Sunday, May 17, 2015

Marvin Lorenzana: One Family, One Mission

Easter 7: “The Living Christ Makes Us One”
1 Corinthians 12:12-21; John 17:6-19

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Join guest preacher Marvin Lorenzana, founder of the Mennonite Hispanic Initiative, as he talks about the need for discipleship in the modern church. The readings for the day come from, Psalm 133, 1 Corinthians 12:12-21, and John 17:6-19.

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Sunday, May 10, 2015

Barbara Moyer Lehman: How is love revealed?

Easter 6: The living Christ invites us to obey
I John 5:1-6; John 15:9-17

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Kenneth Osbeck, a church musician, who has compiled some books that give the background stories to many of our older hymns wrote this: “The amazing thrill of the gospel is that we do not have to be good first, in order to be loved by God.  We are already loved just as we are.  It is impossible to define and describe divine love and the transformation it produces in the life of one who receives it by faith.  But this love can be experienced by anyone who desires it.”  (p. 60 Amazing Grace: 366 Inspiring Hymn Stories for Daily Devotions).

The love of God is nothing that we earn.  Divine love is difficult to describe, yet we try.  The hymn we just sang, (The Love of God) is a good example of how one attempted to put into words something that is beyond our comprehension or our ability to articulate with human language.

The text and music for the hymn was completed in 1917 by a Nazarene pastor, Frederick Lehman and his daughter, Claudia.  The story behind the song is that the unusual 3rd verse, which captures my attention, was a small part of a lengthy ancient poem composed in 1096 by a Jewish songwriter in Germany, by the name of Rabbi Mayer.  Originally written in the Arabic language, the lines were found in a slightly adapted form, scratched on the walls of a patient’s room in, what was called an insane asylum.  When the patient died, the words were discovered and eventually read at a Nazarene religious campmeeting where Frederick Lehman heard them for the first time.  He was so deeply moved by the profound depths in the lines that he wanted them preserved for future generations.  He later wrote the first two verses and a chorus, and included this unusual, but vivid description of God’s love, from a much earlier time period. (sing 3rd verse again, if time)

For several weeks we have been using texts from the gospel of John and from the first letter of John.  The themes that keep circulating around and rise to the surface over and over of both books are: God’s love for us, our love for God and our love for one another!

Authentic love for God involves obedience to his commandments, in particular the love command as revealed in Jesus, the incarnate Son.  Love for God consists in keeping God’s commandments.  And God commands us to love our brothers and sisters.  Love of God and love for brothers and sisters are mutually dependent.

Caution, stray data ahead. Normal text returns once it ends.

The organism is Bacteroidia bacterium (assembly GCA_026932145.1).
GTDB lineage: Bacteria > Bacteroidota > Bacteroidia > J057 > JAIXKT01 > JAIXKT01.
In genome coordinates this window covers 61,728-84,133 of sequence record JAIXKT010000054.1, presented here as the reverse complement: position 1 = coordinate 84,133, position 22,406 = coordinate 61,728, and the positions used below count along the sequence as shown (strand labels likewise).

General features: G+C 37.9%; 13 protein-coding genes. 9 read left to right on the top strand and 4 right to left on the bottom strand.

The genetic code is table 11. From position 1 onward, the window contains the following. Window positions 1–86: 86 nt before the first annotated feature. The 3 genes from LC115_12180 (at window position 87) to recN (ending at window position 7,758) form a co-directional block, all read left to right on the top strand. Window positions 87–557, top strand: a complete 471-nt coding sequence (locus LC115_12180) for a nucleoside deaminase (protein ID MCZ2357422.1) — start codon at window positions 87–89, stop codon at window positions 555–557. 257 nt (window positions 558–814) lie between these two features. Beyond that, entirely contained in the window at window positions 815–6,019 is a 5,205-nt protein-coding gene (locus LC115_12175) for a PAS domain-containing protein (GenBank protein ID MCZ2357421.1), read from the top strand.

How is love revealed?
          3 ways to look at this...
1.)  How is God’s love revealed/shown to us?
          -God’s love is most evident thru the Incarnation, thru the sacrifice of God’s one and only Son for us.
          -God’s love is revealed to us every day that we inhabit a universe, a world, created with such beauty and precision and order.  We experience the beauty of the changing of the seasons, the ebb and flow and rhythm of each day, week, month, year.  Spring time brings the earth back to life, every year, emerald grass, flowering trees, filled with new life and new birth.
          -God’s love is shown to us thru the relationships we have.  God created us, not to be alone, not to live in isolation, but to be in families, in relationship with one another. Those relationships take on different forms and no two look alike. God’s love is manifest in the relationships we have with family and friends, and as we live in community.

2.)  How is our love for God revealed/made known?
          - our love for God is revealed in our level of commitment to following Christ.
          -it is made known in how we live out our faith on a daily basis
          -it is made known in what we are modeling to others, how we live our lifestyle, our witness to those around us and the larger world. 
          -in the sacrifices we might choose to make
          -in how obedient we are to Christ’s commandments
          -in how we trust and whether we are willing to yield, to let go of our need to be in control, to let go of power, to forego the need to determine the outcome
          - in our willingness to empty ourselves
          -in whether what we believe and say we believe, is congruent with how we live.

3.)  How does our love for one another show itself today in our homes, faith communities and in the larger society?
          -Jesus said, “This is my commandment, that you love one another as I have loved you.  No one has greater love than this; to lay down one’ s life for one’s friends.  You are my friends if you do what I command you.  I do not call you servants any longer, because the servant does not know what the master is doing, but I have called you friends, because I have made known to you everything that I have heard from my Father.  You did not choose me but I chose you.  And I appointed you to go and bear fruit, fruit that will last.”